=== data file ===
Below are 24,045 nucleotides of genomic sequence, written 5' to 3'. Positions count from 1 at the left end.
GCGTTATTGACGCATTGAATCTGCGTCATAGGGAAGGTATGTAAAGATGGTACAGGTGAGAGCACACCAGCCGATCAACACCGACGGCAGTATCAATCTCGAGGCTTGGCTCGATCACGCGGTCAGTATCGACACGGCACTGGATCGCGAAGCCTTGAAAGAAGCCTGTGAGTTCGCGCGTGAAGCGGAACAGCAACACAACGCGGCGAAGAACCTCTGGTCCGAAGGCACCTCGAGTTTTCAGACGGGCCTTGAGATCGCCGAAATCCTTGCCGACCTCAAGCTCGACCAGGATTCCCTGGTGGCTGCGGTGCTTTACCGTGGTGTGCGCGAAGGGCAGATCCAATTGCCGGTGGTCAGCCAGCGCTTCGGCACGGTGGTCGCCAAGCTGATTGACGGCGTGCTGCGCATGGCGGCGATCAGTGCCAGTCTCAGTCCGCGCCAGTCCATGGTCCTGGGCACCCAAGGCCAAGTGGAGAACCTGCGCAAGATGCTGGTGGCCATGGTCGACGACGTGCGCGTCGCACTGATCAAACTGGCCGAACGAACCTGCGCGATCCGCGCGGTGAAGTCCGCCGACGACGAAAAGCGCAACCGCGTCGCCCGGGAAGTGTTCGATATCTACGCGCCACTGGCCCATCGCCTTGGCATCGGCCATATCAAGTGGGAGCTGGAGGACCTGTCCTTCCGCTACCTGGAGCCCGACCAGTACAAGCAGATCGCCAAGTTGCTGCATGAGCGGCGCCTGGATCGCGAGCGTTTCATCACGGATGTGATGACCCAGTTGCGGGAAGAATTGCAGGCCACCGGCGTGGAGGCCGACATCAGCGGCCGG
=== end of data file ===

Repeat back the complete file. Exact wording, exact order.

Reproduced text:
Below are 24,045 nucleotides of genomic sequence, written 5' to 3'. Positions count from 1 at the left end.
GCGTTATTGACGCATTGAATCTGCGTCATAGGGAAGGTATGTAAAGATGGTACAGGTGAGAGCACACCAGCCGATCAACACCGACGGCAGTATCAATCTCGAGGCTTGGCTCGATCACGCGGTCAGTATCGACACGGCACTGGATCGCGAAGCCTTGAAAGAAGCCTGTGAGTTCGCGCGTGAAGCGGAACAGCAACACAACGCGGCGAAGAACCTCTGGTCCGAAGGCACCTCGAGTTTTCAGACGGGCCTTGAGATCGCCGAAATCCTTGCCGACCTCAAGCTCGACCAGGATTCCCTGGTGGCTGCGGTGCTTTACCGTGGTGTGCGCGAAGGGCAGATCCAATTGCCGGTGGTCAGCCAGCGCTTCGGCACGGTGGTCGCCAAGCTGATTGACGGCGTGCTGCGCATGGCGGCGATCAGTGCCAGTCTCAGTCCGCGCCAGTCCATGGTCCTGGGCACCCAAGGCCAAGTGGAGAACCTGCGCAAGATGCTGGTGGCCATGGTCGACGACGTGCGCGTCGCACTGATCAAACTGGCCGAACGAACCTGCGCGATCCGCGCGGTGAAGTCCGCCGACGACGAAAAGCGCAACCGCGTCGCCCGGGAAGTGTTCGATATCTACGCGCCACTGGCCCATCGCCTTGGCATCGGCCATATCAAGTGGGAGCTGGAGGACCTGTCCTTCCGCTACCTGGAGCCCGACCAGTACAAGCAGATCGCCAAGTTGCTGCATGAGCGGCGCCTGGATCGCGAGCGTTTCATCACGGATGTGATGACCCAGTTGCGGGAAGAATTGCAGGCCACCGGCGTGGAGGCCGACATCAGCGGCCGG